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FREDERICTON (GNB) – The Department of Tourism, Heritage and Culture is inviting artists to submit work to be considered for inclusion in the New Brunswick art collection.

Established in 1968, the permanent collection celebrates the province’s excellence in the contemporary visual arts.

“Our many talented artists share the New Brunswick story,” said Tourism, Heritage and Culture Minister Tammy Scott-Wallace. “The collection exists to honour the best parts of our past, support current streams of creativity and look towards our shared future with compassion, confidence and enthusiasm.”

The collection, now known as CollectionArtNB, acquires new artwork every two years. Artists can submit their proposals to either the general category or the Indigenous category. Guidelines and forms will be available on the CollectionArtNB website.

Genius Dog 336 x 280 - Animated

The department will accept submissions until Friday, Jan. 6 at 4:30 p.m.

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Art is always close to the heart for Brianna LaPlante

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Brianna LaPlante often draws upon life experiences while pursuing her passion for art.

Consider the merger of culture and creativity that led to her designing the reimagined basketball courts — known as The Yard — at Regent Park, only five blocks from where she grew up.

“And my best friend, Savannah, lived five blocks away in the other direction,” LaPlante notes. “That was kind of our central meeting point when it came to hanging out.

Genius Dog 336 x 280 - Animated

“We have so many little memories from spending time there. I didn’t realize that it meant so much to me. Doing the mural gave me closure, in a sense, because it related so much to my teenage-hood or my young-woman-hood. Now I’m just going into my adulthood.”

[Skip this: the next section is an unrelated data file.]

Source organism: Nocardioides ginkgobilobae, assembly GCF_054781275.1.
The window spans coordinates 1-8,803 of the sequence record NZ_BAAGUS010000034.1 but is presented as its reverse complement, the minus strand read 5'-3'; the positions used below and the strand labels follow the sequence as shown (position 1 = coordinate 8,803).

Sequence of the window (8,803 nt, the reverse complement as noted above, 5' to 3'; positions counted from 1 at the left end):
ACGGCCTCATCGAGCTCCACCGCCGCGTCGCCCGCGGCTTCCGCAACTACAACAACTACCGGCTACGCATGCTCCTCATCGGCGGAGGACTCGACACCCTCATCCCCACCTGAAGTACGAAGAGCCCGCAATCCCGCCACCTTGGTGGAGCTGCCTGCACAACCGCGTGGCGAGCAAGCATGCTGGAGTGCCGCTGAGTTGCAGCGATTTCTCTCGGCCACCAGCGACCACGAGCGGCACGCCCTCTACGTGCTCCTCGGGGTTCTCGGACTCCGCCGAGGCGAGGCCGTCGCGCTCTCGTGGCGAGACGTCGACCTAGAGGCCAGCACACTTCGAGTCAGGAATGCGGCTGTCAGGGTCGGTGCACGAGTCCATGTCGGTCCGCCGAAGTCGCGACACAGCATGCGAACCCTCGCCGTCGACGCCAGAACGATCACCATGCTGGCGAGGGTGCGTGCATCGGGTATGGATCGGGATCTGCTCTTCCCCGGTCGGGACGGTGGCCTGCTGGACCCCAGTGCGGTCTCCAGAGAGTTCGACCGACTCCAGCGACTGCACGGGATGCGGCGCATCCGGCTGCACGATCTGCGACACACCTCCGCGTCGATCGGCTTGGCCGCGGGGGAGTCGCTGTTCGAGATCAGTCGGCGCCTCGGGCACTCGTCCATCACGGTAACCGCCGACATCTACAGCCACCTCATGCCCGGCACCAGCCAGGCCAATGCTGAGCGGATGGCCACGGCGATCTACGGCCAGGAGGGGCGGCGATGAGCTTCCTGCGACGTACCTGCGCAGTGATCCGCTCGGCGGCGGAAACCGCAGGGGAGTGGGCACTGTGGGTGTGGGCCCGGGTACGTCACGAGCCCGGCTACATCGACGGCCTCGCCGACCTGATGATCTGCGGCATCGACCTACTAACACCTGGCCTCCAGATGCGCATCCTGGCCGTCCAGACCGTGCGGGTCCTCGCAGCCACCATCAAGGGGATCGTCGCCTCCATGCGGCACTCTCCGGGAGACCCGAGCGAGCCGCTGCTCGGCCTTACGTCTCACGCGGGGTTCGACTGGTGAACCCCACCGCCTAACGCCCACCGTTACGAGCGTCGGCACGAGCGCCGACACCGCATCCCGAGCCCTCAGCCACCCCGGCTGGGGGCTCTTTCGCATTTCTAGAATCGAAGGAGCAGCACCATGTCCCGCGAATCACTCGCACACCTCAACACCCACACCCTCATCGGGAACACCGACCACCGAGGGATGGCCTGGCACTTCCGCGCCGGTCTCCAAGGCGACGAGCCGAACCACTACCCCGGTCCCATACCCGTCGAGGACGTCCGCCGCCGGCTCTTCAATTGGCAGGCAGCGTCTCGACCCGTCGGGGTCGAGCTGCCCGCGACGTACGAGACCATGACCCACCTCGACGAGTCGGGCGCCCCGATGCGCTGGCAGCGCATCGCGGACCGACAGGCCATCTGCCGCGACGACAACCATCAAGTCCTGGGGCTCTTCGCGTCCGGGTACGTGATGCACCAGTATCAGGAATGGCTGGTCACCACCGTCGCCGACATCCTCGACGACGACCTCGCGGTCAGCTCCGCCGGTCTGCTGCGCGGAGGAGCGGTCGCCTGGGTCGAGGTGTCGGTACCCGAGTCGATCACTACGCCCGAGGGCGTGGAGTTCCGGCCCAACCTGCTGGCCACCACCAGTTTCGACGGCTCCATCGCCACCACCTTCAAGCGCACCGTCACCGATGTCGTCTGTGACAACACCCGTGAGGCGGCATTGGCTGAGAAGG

LaPlante, 23, is in her fourth year of working toward a fine arts degree at the First Nations University of Canada.

Previously, she attended Thom Collegiate and played basketball for the high school’s iconic team, the Trojans.

Although she no longer plays the sport at a competitive level, the link to basketball is in some ways stronger than ever.

That became clear in September, when The Yard was unveiled. It is part of the Buckets & Borders initiative, which is designed to improve communities and bring people together.

The scope of the program goes beyond simply restoring long-standing outdoor basketball courts. There is an accompanying emphasis on aesthetics, which leads to the involvement and celebration of artists such as LaPlante.

Brianna LaPlante is shown at The Yard — part of the Buckets & Borders initiative, which is designed to improve communities and bring people together.
Brianna LaPlante is shown at The Yard — part of the Buckets & Borders initiative, which is designed to improve communities and bring people together. Photo by KAYLE NEIS /Regina Leader-Post

Buckets & Borders put out a call for artists earlier this year, with the submission deadline being July 22. LaPlante’s application quickly impressed members of the adjudication committee.

“Brianna quickly became a part of the Buckets & Borders team,” co-founder Justin Lee says. “Her passion for both art and basketball made her the perfect fit to be a part of the project as the chosen artist.

“Brianna’s artistic ability coupled with her love of basketball and understanding of the game enabled her to create not only a beautiful art piece, but also a piece that is fluid with how the game is played.

“We’re happy and grateful to have Brii as part of the Buckets & Borders team and proud of the incredible work she completed. The Yard would not be the same without Brianna LaPlante.

“Honestly, at the end of the day, we were just lucky to have someone who has such a deep love for art, basketball and her community.”